An Indian dentist would probably still be alive if the law in Ireland allowed an abortion as she miscarried, an inquest was told.
A leading obstetrician claimed the inability to end Savita Halappanavar's pregnancy until there was a substantial and real risk of her death ultimately cost the 31-year-old her life.
Peter Boylan revealed that by the time she was sick enough to justify an abortion on the morning of Wednesday October 24 last year, she was already suffering from sepsis blood infection.
Savita Halappanavar was 17 weeks pregnant when admitted to hospital
He said the real problem was the inability to terminate the pregnancy prior to Mrs Halappanavar developing a real and substantial risk to life.
"By that time it was, effectively, too late to save her life," he said.
Mrs Halappanavar was 17 weeks pregnant when admitted to University Hospital Galway on October 21 and died a week later from septicaemia and a rare strain of E.coli, four days after she lost her baby.
Mr Boylan, former Master of the National Maternity Hospital in Dublin, described the rules on limited abortion under which doctors are operating in Ireland as a vacuum.
He told the inquest into Mrs Halappanavar's death that had her pregnancy been terminated on the Monday or Tuesday it is "highly likely, on the balance of probabilities, that she would not have died".
"Termination of pregnancy at that time was not a practical proposition because of the law," he said.
"From the early hours of October 24 Mrs Halappanavar developed sepsis, severe sepsis and septic shock in rapid sequence.
"She developed an overwhelming infection and despite the best efforts of intensive care specialists she unfortunately died."
Mrs Halappanavar's obstetrician Dr Katherine Astbury decided to carry out an abortion on the Wednesday afternoon when told Mrs Halappanavar's condition had deteriorated further.
She was brought to theatre to be stabilised, but delivered her dead baby daughter - which she named Prasa - after 4pm that afternoon and fell critically ill.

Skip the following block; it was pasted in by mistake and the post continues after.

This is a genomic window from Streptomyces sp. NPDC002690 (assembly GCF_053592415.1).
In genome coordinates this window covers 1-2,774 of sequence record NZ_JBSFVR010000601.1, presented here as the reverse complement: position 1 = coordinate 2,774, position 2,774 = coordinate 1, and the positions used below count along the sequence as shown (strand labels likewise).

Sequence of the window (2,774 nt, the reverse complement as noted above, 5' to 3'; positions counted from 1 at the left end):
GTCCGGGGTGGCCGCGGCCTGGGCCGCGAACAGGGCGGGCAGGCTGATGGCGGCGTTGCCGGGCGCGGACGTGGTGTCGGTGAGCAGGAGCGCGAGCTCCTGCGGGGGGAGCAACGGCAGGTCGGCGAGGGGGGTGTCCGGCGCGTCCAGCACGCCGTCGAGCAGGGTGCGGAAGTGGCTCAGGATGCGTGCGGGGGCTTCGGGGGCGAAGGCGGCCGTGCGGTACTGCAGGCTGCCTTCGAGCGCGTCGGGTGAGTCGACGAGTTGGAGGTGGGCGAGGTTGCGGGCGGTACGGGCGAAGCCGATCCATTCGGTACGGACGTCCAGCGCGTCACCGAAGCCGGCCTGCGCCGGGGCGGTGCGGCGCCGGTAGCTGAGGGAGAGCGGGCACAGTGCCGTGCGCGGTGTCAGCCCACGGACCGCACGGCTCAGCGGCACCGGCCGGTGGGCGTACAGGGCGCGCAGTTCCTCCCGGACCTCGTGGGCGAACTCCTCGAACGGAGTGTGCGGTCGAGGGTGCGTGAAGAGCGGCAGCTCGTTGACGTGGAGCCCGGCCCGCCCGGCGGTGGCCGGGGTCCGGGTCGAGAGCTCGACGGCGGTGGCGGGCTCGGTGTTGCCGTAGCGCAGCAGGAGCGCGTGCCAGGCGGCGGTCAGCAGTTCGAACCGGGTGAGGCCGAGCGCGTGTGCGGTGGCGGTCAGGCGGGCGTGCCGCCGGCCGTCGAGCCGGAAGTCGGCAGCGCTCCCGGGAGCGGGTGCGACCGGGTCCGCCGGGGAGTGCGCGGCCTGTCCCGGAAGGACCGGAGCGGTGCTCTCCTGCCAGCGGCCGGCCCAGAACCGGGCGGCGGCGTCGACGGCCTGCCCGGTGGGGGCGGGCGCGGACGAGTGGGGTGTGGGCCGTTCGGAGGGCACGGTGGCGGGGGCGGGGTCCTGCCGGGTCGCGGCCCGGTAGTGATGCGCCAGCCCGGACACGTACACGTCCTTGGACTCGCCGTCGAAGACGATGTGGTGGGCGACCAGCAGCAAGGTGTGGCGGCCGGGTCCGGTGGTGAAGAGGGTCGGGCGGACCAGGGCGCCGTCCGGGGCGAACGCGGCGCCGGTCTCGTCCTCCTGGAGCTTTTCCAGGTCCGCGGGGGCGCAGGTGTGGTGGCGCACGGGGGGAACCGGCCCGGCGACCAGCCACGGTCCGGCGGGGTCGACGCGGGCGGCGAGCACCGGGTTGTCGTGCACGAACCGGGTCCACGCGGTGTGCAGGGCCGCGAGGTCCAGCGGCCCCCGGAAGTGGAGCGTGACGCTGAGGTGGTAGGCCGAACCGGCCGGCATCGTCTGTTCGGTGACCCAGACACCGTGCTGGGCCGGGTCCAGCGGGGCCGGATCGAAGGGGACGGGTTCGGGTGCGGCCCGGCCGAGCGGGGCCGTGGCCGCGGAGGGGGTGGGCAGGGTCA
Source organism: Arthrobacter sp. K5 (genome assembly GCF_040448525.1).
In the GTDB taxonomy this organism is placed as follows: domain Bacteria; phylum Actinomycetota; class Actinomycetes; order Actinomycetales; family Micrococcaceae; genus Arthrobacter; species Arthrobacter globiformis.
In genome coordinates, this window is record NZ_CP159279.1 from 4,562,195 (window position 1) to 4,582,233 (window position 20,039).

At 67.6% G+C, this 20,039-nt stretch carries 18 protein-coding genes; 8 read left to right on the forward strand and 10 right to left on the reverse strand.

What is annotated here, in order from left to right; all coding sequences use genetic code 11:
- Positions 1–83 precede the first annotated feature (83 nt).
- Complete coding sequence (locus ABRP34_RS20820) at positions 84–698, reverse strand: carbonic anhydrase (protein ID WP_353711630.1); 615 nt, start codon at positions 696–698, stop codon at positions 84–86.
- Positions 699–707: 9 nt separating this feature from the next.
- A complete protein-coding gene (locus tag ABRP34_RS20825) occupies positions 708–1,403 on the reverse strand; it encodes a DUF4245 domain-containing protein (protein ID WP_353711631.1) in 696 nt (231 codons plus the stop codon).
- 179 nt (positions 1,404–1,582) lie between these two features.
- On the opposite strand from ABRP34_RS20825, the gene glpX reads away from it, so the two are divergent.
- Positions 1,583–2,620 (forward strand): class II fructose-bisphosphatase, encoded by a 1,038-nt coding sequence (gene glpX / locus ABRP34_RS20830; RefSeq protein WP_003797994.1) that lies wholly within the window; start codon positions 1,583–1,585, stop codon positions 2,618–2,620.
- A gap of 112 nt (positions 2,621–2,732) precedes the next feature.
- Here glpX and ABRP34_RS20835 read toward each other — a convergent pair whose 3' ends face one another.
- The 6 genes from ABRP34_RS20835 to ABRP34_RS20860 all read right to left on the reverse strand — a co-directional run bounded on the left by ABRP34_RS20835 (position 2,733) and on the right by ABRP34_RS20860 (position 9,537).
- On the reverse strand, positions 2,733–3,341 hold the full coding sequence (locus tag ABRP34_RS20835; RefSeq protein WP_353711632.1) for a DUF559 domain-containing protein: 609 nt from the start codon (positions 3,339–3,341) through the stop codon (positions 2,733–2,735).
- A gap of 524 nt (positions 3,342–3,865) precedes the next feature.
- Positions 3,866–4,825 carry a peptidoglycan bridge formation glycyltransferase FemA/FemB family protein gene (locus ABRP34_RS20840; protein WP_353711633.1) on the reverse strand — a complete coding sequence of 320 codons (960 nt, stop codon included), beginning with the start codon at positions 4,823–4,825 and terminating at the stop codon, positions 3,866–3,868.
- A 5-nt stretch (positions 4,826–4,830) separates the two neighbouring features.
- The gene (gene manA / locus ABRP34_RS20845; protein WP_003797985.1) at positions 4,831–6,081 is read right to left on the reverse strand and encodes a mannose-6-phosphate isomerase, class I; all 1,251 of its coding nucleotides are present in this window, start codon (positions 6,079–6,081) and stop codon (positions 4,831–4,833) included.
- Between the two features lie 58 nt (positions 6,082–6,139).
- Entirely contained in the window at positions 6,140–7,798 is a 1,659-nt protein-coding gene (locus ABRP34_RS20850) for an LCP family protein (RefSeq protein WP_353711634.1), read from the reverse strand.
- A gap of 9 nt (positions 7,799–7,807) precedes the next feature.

Mr Boylan was questioned several times if the outcome would have been different if appropriate intervention had started in the early hours of the Wednesday, when the sepsis should have been spotted first.
"Given the fact that Mrs Halappanavar became critically ill over a relatively short period of time it is unlikely, on the balance of probabilities, that intervention, to terminate the baby from approximately 9.30am onwards, would have made a difference to the eventual outcome," he said, adding that it would have taken time for Dr Astbury to get a second opinion and start the termination.
Mr Boylan told Galway coroner's court there were a number of deficiencies in her care, none on their own which were likely to have resulted in Ms Halappanavar's death.
"Cumulatively however, they resulted in a delay in appropriate treatment of several hours," he continued.
"It is well known that each hour delay in appropriate treatment increases mortality rate by 6%."
He said hospital guidelines on antibiotics for sepsis were based on international standards, but were not good enough as they were resistant to the strain of E.coli she had.
He also criticised delays in following blood test results from the Sunday on admission and getting lactate tests on the Wednesday and the "conflict of evidence" between a medic and midwife.
Dr Boylan also agreed a doctor should have been called at 4.15am on the Wednesday morning when the patient was found shivering in bed.
He said that midwife Miriam Dunleavy "erred in judgement" when she prescribed paracetamol to take down her temperature instead of checking her pulse rate.
"Sometime between 9pm and the check at 4.15am things began to happen and then happened rapidly between 5.15am to 6.30am," he said.
"Things went severely wrong at that stage."
The inquest heard that Dr Astbury believed Mrs Halappanavar had sepsis during her morning round at 8.30am, but ordered more tests before opting on a termination.
Eugene Gleeson, senior counsel for widower Praveen, asked Dr Boylan if he felt that Dr Astbury should wait until patients develop severe sepsis - which has a mortality rate of 20% to 40% - before intervening.
He was also questioned on why a termination is not considered after a woman's waters break, leaving them vulnerable to infection.
"What normally happens in these circumstances, which is why death is so rare at one in 100,000 mothers, the membrane ruptures and the woman gets the beginning of chorioamnionitis, goes into labour and delivers," he added.
"Unfortunately, Savita had a very aggressive organism which resulted in a very severe and rapid onset of septic shock from which she didn't recover."
Mr Halappanavar left the packed courtroom with his solicitor as the pathologist who carried out the post-mortem examination on his daughter's remains took to the witness box.
Dr Michael Tan Chien Sheng said that despite an extra digit on the right hand, baby Prase had been perfect and did not show any obvious signs of infection.
Elsewhere, Dr Frans Colesky, a consultant pathologist with expertise in placenta pathology, confirmed chorioamnionitis had been present in the placenta for at least 12 hours and up to 36 hours before it was delivered.